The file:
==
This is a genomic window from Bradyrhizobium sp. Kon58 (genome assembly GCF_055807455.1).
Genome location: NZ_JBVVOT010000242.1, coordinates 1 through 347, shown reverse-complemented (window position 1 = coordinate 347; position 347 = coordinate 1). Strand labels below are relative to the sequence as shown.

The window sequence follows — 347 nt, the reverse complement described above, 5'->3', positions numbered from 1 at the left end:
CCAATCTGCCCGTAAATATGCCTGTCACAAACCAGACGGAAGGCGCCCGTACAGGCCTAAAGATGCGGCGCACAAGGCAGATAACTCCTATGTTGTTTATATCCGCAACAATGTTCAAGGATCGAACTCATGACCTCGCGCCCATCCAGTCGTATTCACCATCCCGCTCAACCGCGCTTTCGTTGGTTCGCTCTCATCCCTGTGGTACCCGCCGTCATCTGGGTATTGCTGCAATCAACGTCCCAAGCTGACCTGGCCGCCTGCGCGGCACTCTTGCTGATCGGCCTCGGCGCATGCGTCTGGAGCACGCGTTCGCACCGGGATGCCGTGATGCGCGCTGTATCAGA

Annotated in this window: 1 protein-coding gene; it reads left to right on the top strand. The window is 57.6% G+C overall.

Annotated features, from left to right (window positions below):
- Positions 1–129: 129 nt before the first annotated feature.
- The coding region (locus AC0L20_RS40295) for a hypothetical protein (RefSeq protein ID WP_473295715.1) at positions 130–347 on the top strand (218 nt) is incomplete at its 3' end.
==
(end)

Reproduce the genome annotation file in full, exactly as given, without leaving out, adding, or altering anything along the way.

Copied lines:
This is a genomic window from Bradyrhizobium sp. Kon58 (genome assembly GCF_055807455.1).
Genome location: NZ_JBVVOT010000242.1, coordinates 1 through 347, shown reverse-complemented (window position 1 = coordinate 347; position 347 = coordinate 1). Strand labels below are relative to the sequence as shown.

The window sequence follows — 347 nt, the reverse complement described above, 5'->3', positions numbered from 1 at the left end:
CCAATCTGCCCGTAAATATGCCTGTCACAAACCAGACGGAAGGCGCCCGTACAGGCCTAAAGATGCGGCGCACAAGGCAGATAACTCCTATGTTGTTTATATCCGCAACAATGTTCAAGGATCGAACTCATGACCTCGCGCCCATCCAGTCGTATTCACCATCCCGCTCAACCGCGCTTTCGTTGGTTCGCTCTCATCCCTGTGGTACCCGCCGTCATCTGGGTATTGCTGCAATCAACGTCCCAAGCTGACCTGGCCGCCTGCGCGGCACTCTTGCTGATCGGCCTCGGCGCATGCGTCTGGAGCACGCGTTCGCACCGGGATGCCGTGATGCGCGCTGTATCAGA

Annotated in this window: 1 protein-coding gene; it reads left to right on the top strand. The window is 57.6% G+C overall.

Annotated features, from left to right (window positions below):
- Positions 1–129: 129 nt before the first annotated feature.
- The coding region (locus AC0L20_RS40295) for a hypothetical protein (RefSeq protein ID WP_473295715.1) at positions 130–347 on the top strand (218 nt) is incomplete at its 3' end.